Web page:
There’s no place like home. For homing pigeons, a mental map might be their ticket back.
In a new study, scientists found the migratory birds that head south in the winter have a navigational map in their minds that leads them back home. There are two theories as to how the pigeons see the world in their heads, but the findings showed how the birds determined their location and planned a flight path relative to their target.
"Pigeons use their heads to fly," Nicole Blaser, a doctoral student in biology at the University of Zurich who authored the Journal of Experimental Biology study, said in a statement.
Besides using the Earth’s magnetic field, the stars and the position of the sun to determine their flight direction, pigeons were found by Blaser to possess cognitive capabilities.
Using GPS devices mounted on the homing pigeons, Blaser and her team set up three locations for the birds to navigate from: a home loft, a food loft and an unfamiliar location. The team first fed some the pigeons in a food loft, roughly 18 miles away from the home loft. Scientists then brought the birds to a third unfamiliar location and had them fly back to the home loft.
Natural obstacles prevented the pigeons from seeing the home loft, making them rely on their innate navigational skills to lead them back home. The 131 pigeons were divided into two sets: one group was fed, while the other was hungry.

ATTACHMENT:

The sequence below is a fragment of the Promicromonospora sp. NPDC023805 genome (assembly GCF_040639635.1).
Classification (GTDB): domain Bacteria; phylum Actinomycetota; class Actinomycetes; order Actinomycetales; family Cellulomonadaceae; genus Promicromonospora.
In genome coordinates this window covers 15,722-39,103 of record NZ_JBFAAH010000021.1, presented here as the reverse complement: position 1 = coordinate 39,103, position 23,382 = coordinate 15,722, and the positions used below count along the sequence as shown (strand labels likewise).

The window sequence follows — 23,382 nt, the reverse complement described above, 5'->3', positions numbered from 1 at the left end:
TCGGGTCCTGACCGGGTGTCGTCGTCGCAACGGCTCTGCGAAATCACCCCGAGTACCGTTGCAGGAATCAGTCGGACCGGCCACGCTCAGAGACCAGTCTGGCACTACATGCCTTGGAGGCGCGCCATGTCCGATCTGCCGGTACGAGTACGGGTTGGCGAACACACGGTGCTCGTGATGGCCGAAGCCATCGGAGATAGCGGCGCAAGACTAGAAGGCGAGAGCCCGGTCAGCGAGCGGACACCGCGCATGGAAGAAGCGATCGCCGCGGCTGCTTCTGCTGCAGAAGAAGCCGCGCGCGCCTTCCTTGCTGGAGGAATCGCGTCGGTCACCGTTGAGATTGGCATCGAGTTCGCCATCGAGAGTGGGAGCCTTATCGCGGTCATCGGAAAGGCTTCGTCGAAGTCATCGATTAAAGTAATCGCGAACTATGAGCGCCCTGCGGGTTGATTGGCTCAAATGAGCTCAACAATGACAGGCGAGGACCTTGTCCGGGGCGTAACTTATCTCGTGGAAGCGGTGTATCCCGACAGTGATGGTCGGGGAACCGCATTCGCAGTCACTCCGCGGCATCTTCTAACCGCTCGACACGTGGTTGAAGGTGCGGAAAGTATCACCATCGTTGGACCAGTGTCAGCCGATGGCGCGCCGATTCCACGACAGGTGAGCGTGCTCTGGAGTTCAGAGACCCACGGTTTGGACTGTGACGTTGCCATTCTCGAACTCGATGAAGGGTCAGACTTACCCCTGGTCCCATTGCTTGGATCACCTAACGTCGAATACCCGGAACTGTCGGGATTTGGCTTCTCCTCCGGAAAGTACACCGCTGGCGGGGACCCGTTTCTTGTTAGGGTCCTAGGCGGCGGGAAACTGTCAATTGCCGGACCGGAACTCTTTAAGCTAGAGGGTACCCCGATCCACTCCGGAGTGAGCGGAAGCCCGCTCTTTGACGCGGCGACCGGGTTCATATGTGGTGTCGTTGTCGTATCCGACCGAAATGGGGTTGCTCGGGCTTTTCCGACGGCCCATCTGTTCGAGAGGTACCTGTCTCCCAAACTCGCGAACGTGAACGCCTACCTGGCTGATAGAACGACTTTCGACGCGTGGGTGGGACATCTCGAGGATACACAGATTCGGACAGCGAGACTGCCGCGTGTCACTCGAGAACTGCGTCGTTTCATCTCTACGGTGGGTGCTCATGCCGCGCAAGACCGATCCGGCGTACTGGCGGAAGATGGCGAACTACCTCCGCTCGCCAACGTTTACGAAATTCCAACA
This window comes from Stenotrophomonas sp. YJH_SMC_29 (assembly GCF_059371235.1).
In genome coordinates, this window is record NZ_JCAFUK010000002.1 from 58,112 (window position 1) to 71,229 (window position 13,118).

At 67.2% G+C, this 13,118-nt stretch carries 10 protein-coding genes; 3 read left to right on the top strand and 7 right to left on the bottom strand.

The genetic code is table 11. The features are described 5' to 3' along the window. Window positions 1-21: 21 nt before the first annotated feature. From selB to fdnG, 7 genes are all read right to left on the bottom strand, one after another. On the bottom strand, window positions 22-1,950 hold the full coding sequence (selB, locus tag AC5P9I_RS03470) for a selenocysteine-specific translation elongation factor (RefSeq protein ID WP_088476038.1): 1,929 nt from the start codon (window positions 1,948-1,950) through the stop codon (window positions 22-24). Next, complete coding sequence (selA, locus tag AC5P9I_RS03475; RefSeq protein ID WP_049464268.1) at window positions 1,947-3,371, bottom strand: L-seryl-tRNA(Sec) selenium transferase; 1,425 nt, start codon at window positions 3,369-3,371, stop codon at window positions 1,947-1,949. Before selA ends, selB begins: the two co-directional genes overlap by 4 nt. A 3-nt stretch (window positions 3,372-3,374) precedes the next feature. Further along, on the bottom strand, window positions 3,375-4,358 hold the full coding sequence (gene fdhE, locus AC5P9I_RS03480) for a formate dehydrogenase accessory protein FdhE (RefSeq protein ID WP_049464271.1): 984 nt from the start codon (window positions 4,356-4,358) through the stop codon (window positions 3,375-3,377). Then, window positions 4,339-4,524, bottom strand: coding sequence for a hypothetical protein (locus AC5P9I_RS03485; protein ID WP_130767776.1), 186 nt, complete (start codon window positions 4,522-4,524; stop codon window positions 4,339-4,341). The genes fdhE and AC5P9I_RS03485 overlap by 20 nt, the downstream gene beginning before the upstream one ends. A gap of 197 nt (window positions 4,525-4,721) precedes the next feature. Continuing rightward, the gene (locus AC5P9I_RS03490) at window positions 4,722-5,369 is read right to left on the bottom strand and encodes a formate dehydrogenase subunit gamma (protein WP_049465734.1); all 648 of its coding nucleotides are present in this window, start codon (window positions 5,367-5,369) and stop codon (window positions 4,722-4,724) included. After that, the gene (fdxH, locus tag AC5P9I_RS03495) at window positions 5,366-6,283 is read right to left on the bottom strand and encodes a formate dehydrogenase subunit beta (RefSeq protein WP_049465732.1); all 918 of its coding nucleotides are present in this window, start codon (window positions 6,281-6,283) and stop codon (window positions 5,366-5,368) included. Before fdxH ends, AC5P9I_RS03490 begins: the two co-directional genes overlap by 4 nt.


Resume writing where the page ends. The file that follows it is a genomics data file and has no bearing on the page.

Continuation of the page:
"As we expected, the satiated pigeons flew directly to the home loft," Hans-Peter Lipp, neuroanatomist at UZH and Blaser's supervisor for her doctoral thesis, said in a statement. "They already started on course for their loft and only deviated from that course for a short time to make topography-induced detours."
The hungry pigeons set off on a different path, heading to the food loft first before heading home. This decision led Blaser to the conclusion that pigeons have a mental map that allows them to find home.
“The pigeons knew their geographical position in relation to the targets and chose a flight direction according to their locally manipulated needs -- clearly the essence of a cognitive navigational map,” the study says.
This isn’t the first study set to prove the mystery surrounding the secret behind homing pigeons. In January, separate findings showed the birds used low-frequency sound waves to make the mental map of their locations in their minds, LiveScience reports.
"If that sound in the Earth is coupling through the topography, then maybe the birds are actually sort of seeing, or imaging, their topography around their loft acoustically," United States Geological Survey geologist John Hagstrum told LiveScience.
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